Spring in Korea


My first real experience with spring, or 봄, (bom) was in Korea. I’m originally from Miami, FL, and there is no real change in seasons there, so experiencing this in Korea was a real treat for me! I always looked forward to spring, as winters are quite long in Korea. Everything came back to life, there were beautiful flowers to see, and their scents floated through the air. Despite the allergies, nasal infections, and migraines from yellow dust, (at times a major downside), spring also brought me back to life. I would physically, and mentally feel better when the weather started to warm up, and there were signs of life again, like birds chirping.

There were plenty of spring flower festivals around Korea, which was a cool thing to experience, as I’d never seen some of these flowers before. The cover photo for this post was taken in the spring of 2015. The students were still on spring break, so the principal invited the staff/teachers that were present to lunch. Afterwards, the office staff kidnapped me to go to a HUGE canola field not too far from where I lived/worked. There were food trucks, and tables set out, as many were enjoying the nice weather and flowers.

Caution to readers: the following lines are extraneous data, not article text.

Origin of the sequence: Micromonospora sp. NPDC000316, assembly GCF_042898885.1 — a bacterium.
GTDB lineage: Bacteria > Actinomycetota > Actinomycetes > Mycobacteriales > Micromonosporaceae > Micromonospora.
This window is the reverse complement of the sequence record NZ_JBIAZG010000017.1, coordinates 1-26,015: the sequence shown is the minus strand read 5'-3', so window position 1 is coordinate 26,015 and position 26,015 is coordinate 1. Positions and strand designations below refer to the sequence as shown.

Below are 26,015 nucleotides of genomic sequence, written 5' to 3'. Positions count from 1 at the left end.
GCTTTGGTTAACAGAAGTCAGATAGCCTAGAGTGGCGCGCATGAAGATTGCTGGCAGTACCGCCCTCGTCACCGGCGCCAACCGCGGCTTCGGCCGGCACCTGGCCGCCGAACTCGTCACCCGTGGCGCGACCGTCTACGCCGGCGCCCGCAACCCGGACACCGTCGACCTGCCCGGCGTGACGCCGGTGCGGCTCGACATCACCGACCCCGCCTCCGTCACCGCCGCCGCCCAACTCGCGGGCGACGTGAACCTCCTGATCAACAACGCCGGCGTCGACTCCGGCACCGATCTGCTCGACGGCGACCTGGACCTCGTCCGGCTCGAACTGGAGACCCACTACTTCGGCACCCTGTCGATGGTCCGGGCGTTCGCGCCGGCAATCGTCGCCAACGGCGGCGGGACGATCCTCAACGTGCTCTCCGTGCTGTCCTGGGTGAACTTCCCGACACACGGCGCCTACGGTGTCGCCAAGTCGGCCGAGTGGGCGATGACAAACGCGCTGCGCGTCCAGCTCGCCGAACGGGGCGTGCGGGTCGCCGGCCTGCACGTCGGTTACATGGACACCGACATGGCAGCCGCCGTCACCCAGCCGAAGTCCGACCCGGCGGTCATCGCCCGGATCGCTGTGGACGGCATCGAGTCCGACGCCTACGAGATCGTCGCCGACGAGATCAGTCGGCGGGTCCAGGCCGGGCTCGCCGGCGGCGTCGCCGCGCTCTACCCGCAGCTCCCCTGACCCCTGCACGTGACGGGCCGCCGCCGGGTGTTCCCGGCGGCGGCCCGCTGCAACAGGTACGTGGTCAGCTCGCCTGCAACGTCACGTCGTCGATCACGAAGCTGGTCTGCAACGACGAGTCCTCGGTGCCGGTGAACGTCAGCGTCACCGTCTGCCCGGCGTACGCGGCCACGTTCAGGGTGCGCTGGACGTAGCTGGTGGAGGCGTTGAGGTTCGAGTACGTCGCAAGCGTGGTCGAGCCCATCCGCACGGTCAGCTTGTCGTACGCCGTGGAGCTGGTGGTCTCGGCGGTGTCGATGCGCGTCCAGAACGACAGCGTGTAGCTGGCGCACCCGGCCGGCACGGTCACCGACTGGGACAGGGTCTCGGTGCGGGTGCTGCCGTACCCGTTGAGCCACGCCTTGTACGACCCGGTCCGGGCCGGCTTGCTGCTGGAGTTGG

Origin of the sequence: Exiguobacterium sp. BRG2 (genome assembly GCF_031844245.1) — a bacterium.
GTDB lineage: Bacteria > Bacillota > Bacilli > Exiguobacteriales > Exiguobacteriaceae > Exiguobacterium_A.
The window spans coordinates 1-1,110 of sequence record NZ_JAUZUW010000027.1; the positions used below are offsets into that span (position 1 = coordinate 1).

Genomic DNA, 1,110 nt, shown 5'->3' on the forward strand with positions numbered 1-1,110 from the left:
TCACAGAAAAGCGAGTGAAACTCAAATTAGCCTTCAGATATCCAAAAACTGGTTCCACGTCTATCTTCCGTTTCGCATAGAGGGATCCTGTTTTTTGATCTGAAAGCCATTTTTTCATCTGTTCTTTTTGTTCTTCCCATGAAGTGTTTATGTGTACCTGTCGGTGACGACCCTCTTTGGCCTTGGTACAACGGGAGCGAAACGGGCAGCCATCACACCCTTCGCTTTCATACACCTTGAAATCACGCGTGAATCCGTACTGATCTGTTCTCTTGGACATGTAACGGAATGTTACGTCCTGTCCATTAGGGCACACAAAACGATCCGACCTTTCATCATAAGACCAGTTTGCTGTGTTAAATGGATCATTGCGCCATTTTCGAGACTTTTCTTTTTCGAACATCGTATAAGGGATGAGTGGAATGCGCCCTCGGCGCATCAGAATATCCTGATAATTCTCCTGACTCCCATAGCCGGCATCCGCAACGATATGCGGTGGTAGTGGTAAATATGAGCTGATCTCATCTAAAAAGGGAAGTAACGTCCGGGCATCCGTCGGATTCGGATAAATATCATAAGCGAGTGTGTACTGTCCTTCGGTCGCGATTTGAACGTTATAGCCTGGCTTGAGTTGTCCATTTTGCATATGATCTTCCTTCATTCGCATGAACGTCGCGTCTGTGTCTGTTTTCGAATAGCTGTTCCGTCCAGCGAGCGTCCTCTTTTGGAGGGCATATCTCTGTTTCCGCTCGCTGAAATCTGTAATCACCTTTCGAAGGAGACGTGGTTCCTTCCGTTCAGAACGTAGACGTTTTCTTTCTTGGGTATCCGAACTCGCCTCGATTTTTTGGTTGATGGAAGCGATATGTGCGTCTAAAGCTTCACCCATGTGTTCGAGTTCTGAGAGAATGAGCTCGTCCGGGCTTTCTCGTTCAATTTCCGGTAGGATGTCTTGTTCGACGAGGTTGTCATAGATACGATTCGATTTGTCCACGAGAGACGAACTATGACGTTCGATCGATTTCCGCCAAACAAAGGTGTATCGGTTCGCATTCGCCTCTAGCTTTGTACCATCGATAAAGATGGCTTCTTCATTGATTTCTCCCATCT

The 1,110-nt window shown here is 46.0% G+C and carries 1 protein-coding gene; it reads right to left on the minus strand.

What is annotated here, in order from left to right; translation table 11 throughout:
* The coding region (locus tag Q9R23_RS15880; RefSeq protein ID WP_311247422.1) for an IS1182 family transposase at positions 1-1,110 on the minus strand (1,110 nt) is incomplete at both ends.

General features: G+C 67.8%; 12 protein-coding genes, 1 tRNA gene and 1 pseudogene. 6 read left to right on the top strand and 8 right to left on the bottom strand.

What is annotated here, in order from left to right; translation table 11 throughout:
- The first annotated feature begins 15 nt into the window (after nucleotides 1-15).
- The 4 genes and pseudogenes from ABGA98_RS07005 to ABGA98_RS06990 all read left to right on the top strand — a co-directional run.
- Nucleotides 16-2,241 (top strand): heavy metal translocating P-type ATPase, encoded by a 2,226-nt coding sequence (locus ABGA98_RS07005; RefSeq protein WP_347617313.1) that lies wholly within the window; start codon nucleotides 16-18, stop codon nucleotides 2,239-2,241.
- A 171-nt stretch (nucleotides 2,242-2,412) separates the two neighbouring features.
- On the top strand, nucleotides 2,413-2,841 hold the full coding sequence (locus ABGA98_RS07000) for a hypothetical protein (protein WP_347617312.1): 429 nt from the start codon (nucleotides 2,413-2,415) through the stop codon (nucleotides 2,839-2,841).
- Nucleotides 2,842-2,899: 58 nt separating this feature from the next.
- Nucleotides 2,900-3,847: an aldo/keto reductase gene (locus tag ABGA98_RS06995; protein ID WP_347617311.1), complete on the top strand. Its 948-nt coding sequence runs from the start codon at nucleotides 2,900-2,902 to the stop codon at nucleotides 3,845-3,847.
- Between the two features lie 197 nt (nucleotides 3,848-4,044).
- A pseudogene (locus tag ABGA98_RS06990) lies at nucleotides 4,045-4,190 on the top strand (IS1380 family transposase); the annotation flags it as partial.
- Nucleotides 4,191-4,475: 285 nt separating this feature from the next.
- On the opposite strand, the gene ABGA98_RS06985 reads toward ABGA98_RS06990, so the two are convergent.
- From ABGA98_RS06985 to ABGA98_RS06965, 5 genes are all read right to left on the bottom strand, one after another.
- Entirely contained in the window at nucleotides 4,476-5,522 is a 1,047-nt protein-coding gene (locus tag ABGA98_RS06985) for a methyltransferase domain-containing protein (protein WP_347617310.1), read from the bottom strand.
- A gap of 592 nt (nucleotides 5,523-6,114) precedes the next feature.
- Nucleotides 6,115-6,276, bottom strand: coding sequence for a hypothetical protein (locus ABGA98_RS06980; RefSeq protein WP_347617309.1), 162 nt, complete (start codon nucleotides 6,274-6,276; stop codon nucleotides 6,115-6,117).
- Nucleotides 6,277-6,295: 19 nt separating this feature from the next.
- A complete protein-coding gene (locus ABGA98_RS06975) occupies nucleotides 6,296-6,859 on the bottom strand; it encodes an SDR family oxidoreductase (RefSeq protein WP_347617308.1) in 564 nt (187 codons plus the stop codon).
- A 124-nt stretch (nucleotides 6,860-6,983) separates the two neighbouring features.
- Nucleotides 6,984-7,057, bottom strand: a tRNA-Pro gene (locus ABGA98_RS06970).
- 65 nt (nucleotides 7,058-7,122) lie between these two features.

Canola flower fest in Busan

Spring was the time where I could finally shed my winter coat, in favor for less heavy clothing. I’m quite sensitive to cold weather, so sometimes it would be June until I could go outside for a full day without long sleeves. I love being outdoors, and spring was perfect to go to baseball games, take long walks, or just enjoy a meal outside.

A warm Sunday in April 2015, where I took off my sweater because I was warm, and was SO happy about it!

Spring was also cherry blossom season! Cherry blossoms only last for about 2 weeks or so, and luckily I lived close enough to a park that had tons of them! Walking down the path was like walking in an enchanted forest. I’d have to say that this was the best part of spring for me, and one thing that I miss seeing.

The thing that I disliked the most about spring in Korea, was the yellow dust, which is particularly bad during this season. You can look it up for more of a scientific explanation, but in a nutshell, yellow dust originates in China, Mongolia, and Kazakhstan. It sweeps down throughout East Asia with particles of dust, as well as pollution. There were times that the air was so bad, that I’d get a notification on my phone to stay indoors if possible, and to wear a mask if going outdoors. Yellow dust was the source of many nasal infections, and piercing migraines I had while living there. You can’t get away from air pollution while living in Korea, but there are things that can be done. I’d check an app on my phone every morning to see how the air was. If it were bad, I’d wear a mask, and even put my hair in a protective style. I also made sure to keep my apartment clean by dusting, sweeping, and mopping often.

The “enchanted forest”

Korean springs are quite short, but definitely a beautiful thing to experience. Being out in nature has always perked me up when I needed it, and it’s so much nicer when the things around you are also nice.

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